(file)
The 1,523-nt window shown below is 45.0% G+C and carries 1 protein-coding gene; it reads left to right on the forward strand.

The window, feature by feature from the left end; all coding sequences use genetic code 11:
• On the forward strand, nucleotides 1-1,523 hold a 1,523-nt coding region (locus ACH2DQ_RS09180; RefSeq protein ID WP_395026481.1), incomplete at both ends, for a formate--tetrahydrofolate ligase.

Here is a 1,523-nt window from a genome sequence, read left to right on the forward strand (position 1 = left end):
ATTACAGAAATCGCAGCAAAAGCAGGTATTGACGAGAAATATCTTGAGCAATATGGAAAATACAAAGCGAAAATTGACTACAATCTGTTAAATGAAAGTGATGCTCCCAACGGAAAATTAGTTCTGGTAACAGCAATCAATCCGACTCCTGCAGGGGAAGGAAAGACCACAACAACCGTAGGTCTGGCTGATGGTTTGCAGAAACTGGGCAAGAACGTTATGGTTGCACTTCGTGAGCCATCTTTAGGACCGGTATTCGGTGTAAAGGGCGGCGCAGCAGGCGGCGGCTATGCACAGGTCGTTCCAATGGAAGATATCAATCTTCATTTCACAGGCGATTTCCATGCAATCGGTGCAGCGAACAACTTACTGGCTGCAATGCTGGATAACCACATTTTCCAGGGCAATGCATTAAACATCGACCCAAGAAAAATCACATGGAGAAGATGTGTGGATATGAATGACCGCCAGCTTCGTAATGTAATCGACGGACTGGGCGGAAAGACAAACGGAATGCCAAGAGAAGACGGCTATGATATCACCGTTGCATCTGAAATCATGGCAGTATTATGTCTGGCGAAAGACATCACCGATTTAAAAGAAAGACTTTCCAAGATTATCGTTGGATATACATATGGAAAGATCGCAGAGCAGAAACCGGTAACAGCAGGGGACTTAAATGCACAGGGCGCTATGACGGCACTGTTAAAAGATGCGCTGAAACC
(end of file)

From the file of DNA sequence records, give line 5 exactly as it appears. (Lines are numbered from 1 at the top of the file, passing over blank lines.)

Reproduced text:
ATTACAGAAATCGCAGCAAAAGCAGGTATTGACGAGAAATATCTTGAGCAATATGGAAAATACAAAGCGAAAATTGACTACAATCTGTTAAATGAAAGTGATGCTCCCAACGGAAAATTAGTTCTGGTAACAGCAATCAATCCGACTCCTGCAGGGGAAGGAAAGACCACAACAACCGTAGGTCTGGCTGATGGTTTGCAGAAACTGGGCAAGAACGTTATGGTTGCACTTCGTGAGCCATCTTTAGGACCGGTATTCGGTGTAAAGGGCGGCGCAGCAGGCGGCGGCTATGCACAGGTCGTTCCAATGGAAGATATCAATCTTCATTTCACAGGCGATTTCCATGCAATCGGTGCAGCGAACAACTTACTGGCTGCAATGCTGGATAACCACATTTTCCAGGGCAATGCATTAAACATCGACCCAAGAAAAATCACATGGAGAAGATGTGTGGATATGAATGACCGCCAGCTTCGTAATGTAATCGACGGACTGGGCGGAAAGACAAACGGAATGCCAAGAGAAGACGGCTATGATATCACCGTTGCATCTGAAATCATGGCAGTATTATGTCTGGCGAAAGACATCACCGATTTAAAAGAAAGACTTTCCAAGATTATCGTTGGATATACATATGGAAAGATCGCAGAGCAGAAACCGGTAACAGCAGGGGACTTAAATGCACAGGGCGCTATGACGGCACTGTTAAAAGATGCGCTGAAACC